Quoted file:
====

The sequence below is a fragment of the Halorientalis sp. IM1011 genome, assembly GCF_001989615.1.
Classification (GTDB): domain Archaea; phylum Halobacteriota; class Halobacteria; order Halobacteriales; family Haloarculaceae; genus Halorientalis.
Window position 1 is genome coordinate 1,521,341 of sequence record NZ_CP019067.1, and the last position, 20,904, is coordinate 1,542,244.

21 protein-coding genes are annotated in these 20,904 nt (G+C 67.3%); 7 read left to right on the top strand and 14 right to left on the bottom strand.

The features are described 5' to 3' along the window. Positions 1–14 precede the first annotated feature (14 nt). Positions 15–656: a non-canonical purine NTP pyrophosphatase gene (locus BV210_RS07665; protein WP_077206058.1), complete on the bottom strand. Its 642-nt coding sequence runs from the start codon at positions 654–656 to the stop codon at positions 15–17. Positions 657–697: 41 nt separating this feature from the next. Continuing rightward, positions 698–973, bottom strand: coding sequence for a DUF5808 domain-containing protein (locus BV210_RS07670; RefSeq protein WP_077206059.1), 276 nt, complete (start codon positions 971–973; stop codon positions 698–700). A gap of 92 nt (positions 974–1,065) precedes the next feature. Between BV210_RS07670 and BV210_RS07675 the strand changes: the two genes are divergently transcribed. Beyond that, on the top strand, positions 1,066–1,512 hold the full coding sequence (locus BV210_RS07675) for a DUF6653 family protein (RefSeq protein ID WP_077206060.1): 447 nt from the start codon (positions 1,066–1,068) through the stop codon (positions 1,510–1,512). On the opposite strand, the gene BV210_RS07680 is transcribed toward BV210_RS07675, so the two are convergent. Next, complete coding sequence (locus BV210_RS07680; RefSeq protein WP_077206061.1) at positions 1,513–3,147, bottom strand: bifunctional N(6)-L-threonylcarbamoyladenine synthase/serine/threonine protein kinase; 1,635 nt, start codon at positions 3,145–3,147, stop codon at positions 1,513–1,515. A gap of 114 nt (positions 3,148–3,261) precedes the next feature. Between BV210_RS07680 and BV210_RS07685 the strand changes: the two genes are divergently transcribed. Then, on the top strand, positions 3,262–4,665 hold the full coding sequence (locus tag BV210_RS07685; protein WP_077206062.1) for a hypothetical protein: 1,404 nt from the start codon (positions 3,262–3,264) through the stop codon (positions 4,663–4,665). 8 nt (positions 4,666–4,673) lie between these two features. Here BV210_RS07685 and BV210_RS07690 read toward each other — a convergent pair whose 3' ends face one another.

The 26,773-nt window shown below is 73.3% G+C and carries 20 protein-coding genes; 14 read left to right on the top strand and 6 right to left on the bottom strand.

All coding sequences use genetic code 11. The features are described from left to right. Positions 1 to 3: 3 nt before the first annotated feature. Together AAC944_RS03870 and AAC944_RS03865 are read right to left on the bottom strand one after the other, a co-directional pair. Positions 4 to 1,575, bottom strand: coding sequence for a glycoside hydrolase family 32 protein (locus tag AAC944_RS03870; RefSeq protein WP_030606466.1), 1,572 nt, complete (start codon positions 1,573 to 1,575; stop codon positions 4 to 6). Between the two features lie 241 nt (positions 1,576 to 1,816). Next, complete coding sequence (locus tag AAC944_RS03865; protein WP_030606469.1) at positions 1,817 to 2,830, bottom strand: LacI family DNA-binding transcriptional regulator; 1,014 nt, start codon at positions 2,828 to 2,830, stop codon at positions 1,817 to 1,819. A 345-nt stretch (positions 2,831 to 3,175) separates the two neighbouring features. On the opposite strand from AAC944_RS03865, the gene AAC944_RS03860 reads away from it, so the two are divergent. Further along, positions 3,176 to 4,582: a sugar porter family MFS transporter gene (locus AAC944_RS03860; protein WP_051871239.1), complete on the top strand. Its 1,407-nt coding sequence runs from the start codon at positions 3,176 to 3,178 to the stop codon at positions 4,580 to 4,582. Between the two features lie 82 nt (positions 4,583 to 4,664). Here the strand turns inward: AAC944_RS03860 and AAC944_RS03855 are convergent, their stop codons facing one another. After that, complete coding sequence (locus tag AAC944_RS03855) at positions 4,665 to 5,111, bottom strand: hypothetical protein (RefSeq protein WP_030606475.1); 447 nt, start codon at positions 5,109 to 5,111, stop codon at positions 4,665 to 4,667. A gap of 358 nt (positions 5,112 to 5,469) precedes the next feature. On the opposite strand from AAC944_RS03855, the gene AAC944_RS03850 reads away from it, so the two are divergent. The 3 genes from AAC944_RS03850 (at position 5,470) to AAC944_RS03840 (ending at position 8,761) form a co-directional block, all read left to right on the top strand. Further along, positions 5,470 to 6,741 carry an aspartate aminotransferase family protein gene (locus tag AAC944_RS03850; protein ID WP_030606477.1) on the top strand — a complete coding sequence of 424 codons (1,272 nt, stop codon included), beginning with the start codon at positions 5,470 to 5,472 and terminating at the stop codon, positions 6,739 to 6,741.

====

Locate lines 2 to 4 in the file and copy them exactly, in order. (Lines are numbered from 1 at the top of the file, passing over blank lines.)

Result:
Classification (GTDB): domain Archaea; phylum Halobacteriota; class Halobacteria; order Halobacteriales; family Haloarculaceae; genus Halorientalis.
Window position 1 is genome coordinate 1,521,341 of sequence record NZ_CP019067.1, and the last position, 20,904, is coordinate 1,542,244.

21 protein-coding genes are annotated in these 20,904 nt (G+C 67.3%); 7 read left to right on the top strand and 14 right to left on the bottom strand.